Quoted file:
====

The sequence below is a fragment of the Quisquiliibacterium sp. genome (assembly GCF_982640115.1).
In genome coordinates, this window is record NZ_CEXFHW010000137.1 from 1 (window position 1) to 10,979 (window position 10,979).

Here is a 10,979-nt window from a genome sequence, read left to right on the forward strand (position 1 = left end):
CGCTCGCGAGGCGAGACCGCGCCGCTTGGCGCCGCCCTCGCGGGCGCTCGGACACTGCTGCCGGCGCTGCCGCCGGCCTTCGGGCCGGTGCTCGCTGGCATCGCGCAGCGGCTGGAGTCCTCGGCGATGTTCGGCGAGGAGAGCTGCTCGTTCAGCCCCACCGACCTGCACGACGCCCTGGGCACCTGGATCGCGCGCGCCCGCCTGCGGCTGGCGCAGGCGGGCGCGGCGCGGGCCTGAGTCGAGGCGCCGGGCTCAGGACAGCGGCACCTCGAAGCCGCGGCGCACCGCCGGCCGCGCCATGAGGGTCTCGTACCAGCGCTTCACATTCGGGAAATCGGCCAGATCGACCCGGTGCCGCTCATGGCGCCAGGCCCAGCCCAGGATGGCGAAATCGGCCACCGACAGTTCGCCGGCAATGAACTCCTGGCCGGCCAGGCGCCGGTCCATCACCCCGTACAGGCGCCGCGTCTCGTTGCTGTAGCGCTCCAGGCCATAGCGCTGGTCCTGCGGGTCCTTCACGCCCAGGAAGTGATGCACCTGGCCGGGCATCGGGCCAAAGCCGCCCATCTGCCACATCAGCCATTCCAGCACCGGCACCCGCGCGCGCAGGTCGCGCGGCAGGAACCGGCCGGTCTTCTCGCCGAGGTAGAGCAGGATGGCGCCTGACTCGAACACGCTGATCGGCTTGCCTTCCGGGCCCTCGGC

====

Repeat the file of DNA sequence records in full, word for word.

The sequence below is a fragment of the Quisquiliibacterium sp. genome (assembly GCF_982640115.1).
In genome coordinates, this window is record NZ_CEXFHW010000137.1 from 1 (window position 1) to 10,979 (window position 10,979).

Here is a 10,979-nt window from a genome sequence, read left to right on the forward strand (position 1 = left end):
CGCTCGCGAGGCGAGACCGCGCCGCTTGGCGCCGCCCTCGCGGGCGCTCGGACACTGCTGCCGGCGCTGCCGCCGGCCTTCGGGCCGGTGCTCGCTGGCATCGCGCAGCGGCTGGAGTCCTCGGCGATGTTCGGCGAGGAGAGCTGCTCGTTCAGCCCCACCGACCTGCACGACGCCCTGGGCACCTGGATCGCGCGCGCCCGCCTGCGGCTGGCGCAGGCGGGCGCGGCGCGGGCCTGAGTCGAGGCGCCGGGCTCAGGACAGCGGCACCTCGAAGCCGCGGCGCACCGCCGGCCGCGCCATGAGGGTCTCGTACCAGCGCTTCACATTCGGGAAATCGGCCAGATCGACCCGGTGCCGCTCATGGCGCCAGGCCCAGCCCAGGATGGCGAAATCGGCCACCGACAGTTCGCCGGCAATGAACTCCTGGCCGGCCAGGCGCCGGTCCATCACCCCGTACAGGCGCCGCGTCTCGTTGCTGTAGCGCTCCAGGCCATAGCGCTGGTCCTGCGGGTCCTTCACGCCCAGGAAGTGATGCACCTGGCCGGGCATCGGGCCAAAGCCGCCCATCTGCCACATCAGCCATTCCAGCACCGGCACCCGCGCGCGCAGGTCGCGCGGCAGGAACCGGCCGGTCTTCTCGCCGAGGTAGAGCAGGATGGCGCCTGACTCGAACACGCTGATCGGCTTGCCTTCCGGGCCCTCGGC